Afro Black History ArchivesSearchable database of African American newspapers also available on Google News Archive.
Afro-American (Baltimore, 1902-1957)
Afro-American Ledger (Baltimore, 1906-1917)
Baltimore Afro-American 1943-2003
Washington Afro-American 1938-1988
The Broad Ax (Chicago, 1921-1922)From Understanding Hate in America: White nationalism & the press in the 1920s. Weekly newspaper that began publication in Salt Lake City, Utah, by Julius F. Taylor. After a series of conflicts with the Latter Day Saints, Taylor relocated the newspaper to Chicago. The Broad Ax has been described as "the most controversial black newspaper in Chicago in the late nineteenth century," in some ways due to its criticism of Booker T. Washington.
The California Eagle (Los Angeles, 1914-1964)he California Eagle, the West's oldest African-American newspaper, was published from 1879-1964. John James Neimore established it in Los Angeles as The California Owl in 1879, to ease black settlers' transition to the West. The paper provided housing & job information, and other information essential to surviving in a new environment. It evolved into one of the leading papers of the day while under the control of Charlotta A. Bass and her husband, John Bass. Charlotta Bass assumed control of The Owl following the death of Neimore in 1912, and renamed it The California Eagle.
Cleveland Call & Post (1934-1991)Founded by Garrett Morgan, inventor of the gas mask and traffic light. Contributors included noted journalists Charles H. Loeb and John Fuster. The newspaper is well known for its support of the Scottsboro trial defendants with letters, clothing, stamps, and donations to the defense fund.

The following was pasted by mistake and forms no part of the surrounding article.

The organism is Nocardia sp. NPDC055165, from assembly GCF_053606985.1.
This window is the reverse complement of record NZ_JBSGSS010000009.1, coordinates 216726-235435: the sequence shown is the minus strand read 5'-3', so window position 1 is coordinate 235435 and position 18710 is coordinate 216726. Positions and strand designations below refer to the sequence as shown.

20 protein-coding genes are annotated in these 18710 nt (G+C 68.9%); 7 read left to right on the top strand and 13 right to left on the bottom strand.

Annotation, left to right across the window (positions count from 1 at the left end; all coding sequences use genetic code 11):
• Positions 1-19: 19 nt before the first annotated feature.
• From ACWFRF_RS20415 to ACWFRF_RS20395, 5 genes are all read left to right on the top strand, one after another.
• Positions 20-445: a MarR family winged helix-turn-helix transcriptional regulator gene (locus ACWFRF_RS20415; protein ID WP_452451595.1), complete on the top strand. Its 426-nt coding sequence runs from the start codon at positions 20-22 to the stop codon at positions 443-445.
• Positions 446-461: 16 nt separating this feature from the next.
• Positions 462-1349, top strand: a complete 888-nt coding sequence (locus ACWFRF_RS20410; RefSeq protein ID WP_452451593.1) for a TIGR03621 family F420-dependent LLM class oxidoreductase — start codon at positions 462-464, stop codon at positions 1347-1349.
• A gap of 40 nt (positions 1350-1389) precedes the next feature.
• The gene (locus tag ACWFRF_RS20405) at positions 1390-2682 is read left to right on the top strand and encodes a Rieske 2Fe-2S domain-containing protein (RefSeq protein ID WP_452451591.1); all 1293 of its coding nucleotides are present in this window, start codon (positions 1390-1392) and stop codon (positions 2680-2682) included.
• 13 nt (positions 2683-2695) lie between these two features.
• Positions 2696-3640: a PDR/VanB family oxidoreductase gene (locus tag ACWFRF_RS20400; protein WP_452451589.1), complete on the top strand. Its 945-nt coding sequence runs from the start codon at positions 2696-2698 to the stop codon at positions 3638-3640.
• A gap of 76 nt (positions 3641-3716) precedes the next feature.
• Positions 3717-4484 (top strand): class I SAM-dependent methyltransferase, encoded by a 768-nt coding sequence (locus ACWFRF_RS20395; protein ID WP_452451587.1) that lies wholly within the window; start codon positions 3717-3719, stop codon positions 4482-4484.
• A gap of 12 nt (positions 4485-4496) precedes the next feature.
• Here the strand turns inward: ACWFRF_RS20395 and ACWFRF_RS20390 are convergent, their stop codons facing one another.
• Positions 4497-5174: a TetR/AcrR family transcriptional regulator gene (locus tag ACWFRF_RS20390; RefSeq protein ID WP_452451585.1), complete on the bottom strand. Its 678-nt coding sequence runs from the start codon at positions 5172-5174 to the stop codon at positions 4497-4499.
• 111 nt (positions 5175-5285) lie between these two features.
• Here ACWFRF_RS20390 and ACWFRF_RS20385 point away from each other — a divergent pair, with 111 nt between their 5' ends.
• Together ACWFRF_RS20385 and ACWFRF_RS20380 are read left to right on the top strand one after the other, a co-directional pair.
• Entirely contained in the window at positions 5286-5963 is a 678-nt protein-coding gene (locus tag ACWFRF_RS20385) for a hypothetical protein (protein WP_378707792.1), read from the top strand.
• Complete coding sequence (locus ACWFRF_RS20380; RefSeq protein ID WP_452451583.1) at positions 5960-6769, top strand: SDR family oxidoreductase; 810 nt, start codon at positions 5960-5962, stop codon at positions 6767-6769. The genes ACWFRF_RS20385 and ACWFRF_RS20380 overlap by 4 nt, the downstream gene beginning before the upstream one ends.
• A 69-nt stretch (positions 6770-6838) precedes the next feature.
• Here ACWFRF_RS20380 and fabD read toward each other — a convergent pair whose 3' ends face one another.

New York Amsterdam News (1922-1993)The leading Black newspaper of the 20th century reached its peak in the 1940s. The Amsterdam News was a strong advocate for the desegregation of the U.S. military during World War II, and also covered the historically important Harlem Renaissance.
Philadelphia Tribune (1912-2001)The oldest continuously published black newspaper, is dedicated to the needs and concerns of the fourth largest black community in the U.S. During the 1930s the paper supported the growth of the United Way, rallied against the riots in Chester, PA, and continuously fought against segregation.
Pittsburgh Courier (1911-2002)One of the most nationally circulated Black newspapers, the Pittsburgh Courier reached its peak in the 1930s. A conservative voice in the African-American community, the Pittsburgh Courier challenged the misrepresentation of African-Americans in the national media and advocated social reforms to advance the cause of civil rights.
Richmond Planet (1889-1930)First published in 1882, and founded by 13 former Richmond slaves, The Planet covered local, national, and international news, especially focusing on segregation, the depredations of the Ku Klux Klan, voting rights, and the scourge of lynching.